On the flip side, diversification of invested assets will allow for less exposure to risk.7
If one market segment goes up while another goes down, the overall effect can be less drastic than if you have a concentrated position.
Making sense of your portfolio
Some investors who allow a financial advisor to manage their portfolio take an active role and ensure their investments are being invested and monitored in a prudent manner. Other investors hardly give it any thought and just look at their monthly and quarterly report statements.
Monitoring your portfolio is proactive and lets you maintain oversight of asset purchases and sales, observing the posting of dividends and accrual of interest. Is the information on the statements matching the conversations you’ve had with your advisor? When the market is doing well, is your advisor taking credit for his or her recommendations?
What if your portfolio is decreasing in value? Is your advisor disavowing responsibility? Is your advisor counseling you in market risks signals and making suggestions to mitigate potential threats? Are you seeing frequent buying and selling of assets or, conversely, inaction with respect to your advisor’s investment recommendations? Any of these actions should be clearly explained by your advisor.
In the event an honest error was made that causes you a loss, but there was no ill intent or malfeasance, an advisor or broker will often make restitution or suggest filing errors and omissions (E&O) insurance. Miriam Rozen, a prominent lawyer, says: “Financial advisors don’t expect to be error-free. Life happens; mistakes are made.
Unfortunately, in this milieu, money gets lost when errors occur.”8
A lack of clear and forthright communication between an investor and advisor is a recipe for trouble. If unresolved, this can lead to litigation or, more likely, the filing of a securities complaint. Sadly, these actions are usually time consuming, costly, and the ultimate resolution can leave those involved with a distaste of the system as well as financial losses.
Trust, investing, and money are intertwined when working with any financial advisor. These are litigious times, too, and those who have proof of what was discussed and agreed upon will have the better chance of winning a dispute.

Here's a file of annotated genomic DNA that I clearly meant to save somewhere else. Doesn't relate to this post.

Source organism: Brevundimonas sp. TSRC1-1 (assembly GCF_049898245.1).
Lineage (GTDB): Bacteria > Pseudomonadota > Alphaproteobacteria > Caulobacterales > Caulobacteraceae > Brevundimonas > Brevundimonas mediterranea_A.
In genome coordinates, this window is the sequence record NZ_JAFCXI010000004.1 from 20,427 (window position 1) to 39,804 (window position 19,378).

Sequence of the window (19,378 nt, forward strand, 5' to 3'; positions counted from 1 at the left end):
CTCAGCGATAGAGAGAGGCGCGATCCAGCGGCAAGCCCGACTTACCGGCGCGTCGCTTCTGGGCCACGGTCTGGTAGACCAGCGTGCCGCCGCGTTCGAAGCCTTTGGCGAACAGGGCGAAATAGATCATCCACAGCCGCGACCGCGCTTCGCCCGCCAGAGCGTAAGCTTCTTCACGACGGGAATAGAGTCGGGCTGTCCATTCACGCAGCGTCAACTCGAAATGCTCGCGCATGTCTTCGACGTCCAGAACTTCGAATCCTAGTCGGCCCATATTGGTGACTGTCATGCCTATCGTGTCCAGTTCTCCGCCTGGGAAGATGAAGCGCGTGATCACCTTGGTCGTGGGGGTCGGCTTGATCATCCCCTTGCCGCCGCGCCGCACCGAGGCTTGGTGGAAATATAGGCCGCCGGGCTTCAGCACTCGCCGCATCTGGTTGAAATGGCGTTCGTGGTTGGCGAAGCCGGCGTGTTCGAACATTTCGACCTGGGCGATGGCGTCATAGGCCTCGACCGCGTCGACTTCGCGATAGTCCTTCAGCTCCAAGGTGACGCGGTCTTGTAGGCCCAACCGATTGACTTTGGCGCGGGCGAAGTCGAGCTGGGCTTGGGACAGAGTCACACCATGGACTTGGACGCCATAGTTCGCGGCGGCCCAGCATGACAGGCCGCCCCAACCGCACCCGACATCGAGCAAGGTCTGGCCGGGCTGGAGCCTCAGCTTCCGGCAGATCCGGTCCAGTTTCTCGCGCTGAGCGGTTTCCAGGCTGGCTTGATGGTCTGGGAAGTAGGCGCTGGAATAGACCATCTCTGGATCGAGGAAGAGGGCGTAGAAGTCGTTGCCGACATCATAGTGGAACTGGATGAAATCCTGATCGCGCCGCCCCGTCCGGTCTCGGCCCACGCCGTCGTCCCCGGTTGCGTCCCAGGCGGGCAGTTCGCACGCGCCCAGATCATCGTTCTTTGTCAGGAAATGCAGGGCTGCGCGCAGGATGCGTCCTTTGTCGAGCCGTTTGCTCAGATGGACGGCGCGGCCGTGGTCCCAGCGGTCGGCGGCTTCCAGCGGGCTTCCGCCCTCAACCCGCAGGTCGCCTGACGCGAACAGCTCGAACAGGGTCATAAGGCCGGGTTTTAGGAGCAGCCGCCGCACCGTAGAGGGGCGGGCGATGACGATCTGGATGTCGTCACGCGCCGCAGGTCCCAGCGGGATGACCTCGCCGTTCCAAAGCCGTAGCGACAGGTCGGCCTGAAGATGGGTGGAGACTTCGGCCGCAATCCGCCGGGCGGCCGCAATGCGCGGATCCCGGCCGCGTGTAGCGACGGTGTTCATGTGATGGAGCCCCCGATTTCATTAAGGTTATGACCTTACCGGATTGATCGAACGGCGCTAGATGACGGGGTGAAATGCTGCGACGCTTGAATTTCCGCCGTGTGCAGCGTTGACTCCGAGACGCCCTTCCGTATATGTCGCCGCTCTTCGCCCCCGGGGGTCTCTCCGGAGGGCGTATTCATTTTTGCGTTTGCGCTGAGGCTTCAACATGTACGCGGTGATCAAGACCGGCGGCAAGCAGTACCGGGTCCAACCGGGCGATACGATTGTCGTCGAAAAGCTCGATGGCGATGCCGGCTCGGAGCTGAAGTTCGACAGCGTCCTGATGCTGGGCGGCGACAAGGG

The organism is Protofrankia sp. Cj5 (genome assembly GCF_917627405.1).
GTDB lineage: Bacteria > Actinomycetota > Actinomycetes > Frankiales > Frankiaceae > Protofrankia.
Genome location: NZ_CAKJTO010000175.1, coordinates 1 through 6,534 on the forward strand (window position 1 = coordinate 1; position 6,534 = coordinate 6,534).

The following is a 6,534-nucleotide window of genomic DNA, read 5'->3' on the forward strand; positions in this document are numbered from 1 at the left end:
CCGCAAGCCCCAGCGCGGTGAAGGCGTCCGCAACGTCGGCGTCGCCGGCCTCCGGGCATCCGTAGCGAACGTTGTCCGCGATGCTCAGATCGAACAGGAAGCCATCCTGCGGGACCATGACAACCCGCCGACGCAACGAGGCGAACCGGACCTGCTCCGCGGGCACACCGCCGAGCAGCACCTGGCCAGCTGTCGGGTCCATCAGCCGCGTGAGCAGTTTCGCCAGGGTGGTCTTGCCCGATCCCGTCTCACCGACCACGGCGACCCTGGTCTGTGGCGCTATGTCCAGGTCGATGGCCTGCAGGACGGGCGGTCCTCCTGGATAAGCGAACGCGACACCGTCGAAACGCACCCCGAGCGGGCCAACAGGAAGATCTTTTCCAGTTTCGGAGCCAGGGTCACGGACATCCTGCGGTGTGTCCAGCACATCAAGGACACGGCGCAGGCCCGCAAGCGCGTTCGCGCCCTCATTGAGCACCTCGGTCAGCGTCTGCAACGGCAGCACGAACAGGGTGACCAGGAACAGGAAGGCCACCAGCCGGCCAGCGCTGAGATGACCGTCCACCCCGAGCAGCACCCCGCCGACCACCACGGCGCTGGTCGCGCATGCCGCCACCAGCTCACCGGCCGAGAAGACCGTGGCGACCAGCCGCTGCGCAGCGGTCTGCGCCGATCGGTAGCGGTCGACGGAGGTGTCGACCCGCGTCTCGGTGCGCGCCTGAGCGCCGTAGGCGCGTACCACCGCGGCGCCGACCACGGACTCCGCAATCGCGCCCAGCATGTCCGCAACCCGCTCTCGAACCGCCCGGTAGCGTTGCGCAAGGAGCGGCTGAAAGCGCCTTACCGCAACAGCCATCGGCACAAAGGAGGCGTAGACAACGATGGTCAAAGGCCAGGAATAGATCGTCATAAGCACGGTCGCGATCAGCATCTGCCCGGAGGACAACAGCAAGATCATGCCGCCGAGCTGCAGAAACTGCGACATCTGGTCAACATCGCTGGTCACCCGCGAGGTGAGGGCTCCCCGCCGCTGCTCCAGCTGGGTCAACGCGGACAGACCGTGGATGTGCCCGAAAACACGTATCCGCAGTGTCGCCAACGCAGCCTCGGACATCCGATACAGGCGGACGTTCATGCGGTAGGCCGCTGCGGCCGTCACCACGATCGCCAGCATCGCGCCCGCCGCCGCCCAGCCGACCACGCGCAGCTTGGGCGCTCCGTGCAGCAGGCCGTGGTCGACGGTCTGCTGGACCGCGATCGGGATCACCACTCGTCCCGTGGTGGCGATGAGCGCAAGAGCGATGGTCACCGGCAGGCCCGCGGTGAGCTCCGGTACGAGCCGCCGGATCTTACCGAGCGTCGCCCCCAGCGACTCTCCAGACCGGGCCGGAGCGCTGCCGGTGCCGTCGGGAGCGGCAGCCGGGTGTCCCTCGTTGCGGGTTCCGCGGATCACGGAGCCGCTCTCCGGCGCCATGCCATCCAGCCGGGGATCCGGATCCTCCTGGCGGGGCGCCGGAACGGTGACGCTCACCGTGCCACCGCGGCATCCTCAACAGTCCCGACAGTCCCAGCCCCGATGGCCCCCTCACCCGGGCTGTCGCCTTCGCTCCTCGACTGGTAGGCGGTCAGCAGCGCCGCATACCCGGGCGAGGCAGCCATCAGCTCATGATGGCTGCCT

Thus it is highly advisable to maintain accurate notes that reflect each client-advisor interaction you have.
You and your advisor should confirm every conversation with a note, which starts a “paper trail” to reference at any time should a question arise. The goal is to avoid a “he-said, she-said” scenario. As the saying has it, if it isn’t written down, it never happened.
William (Bill) Wolfson, DC, FICC, MPAS(SM), CFP, is a financial consultant and adviser. He is a member of the Financial Planning Association of Long Island, the New York delegate to the American Chiropractic Association, and a member of the New York and Florida Chiropractic Associations. He retired after 27 years of chiropractic practice and can be contacted at 631-486-2792 or email@example.com.
- “Fiduciary.” Law.com. http://dictionary.law.com/ default.aspx?selected=744. Updated Jan. 2017. Accessed Jan. 2017.
- “Prudent.” Merriam-Webster.com. http://www.merriam-webster.com/dictionary/ prudent. Updated Jan. 2017. Accessed Jan. 2017.
- CFP Boardd. “CFP Professional Demographics.” http://www.cfp.net/news-events/research-facts- figures/cfp-professional-demographics. Updated Dec. 2016. Accessed Jan. 2017.
- Investor Guide.com. “Your Rights as a Financial Advisor’s Client.” http://www.investor guide.com/article/11219/your-rights-as-a- financial-advisors-client. Updated Jan. 2017. Accessed Jan. 2017.
- Portfolio 100. “Creating Your Investment Policy Statement.” Morningstar.com. http://news.morningstar.com/classroom2/course.asp?docId=4439&page=1. Updated Jan. 2017. Accessed Jan. 2017.
- FINRA. “Concentrate on Concentration Risk.” http://www.finra.org/investors/concentrate- concentration-risk. Updated Jan. 2017. Accessed Jan. 2017.
- Investopedia. “The Importance of Diversification.” http://www.investopedia.com/ articles/02/111 502.asp. Updated July 2016. Accessed Jan. 2017.
- Rozen M. “Profit From Your Mistakes With Clients.” https://financialadvisoriq.com/c/ 1125903/120423. Published May 2016. Accessed Jan. 2017.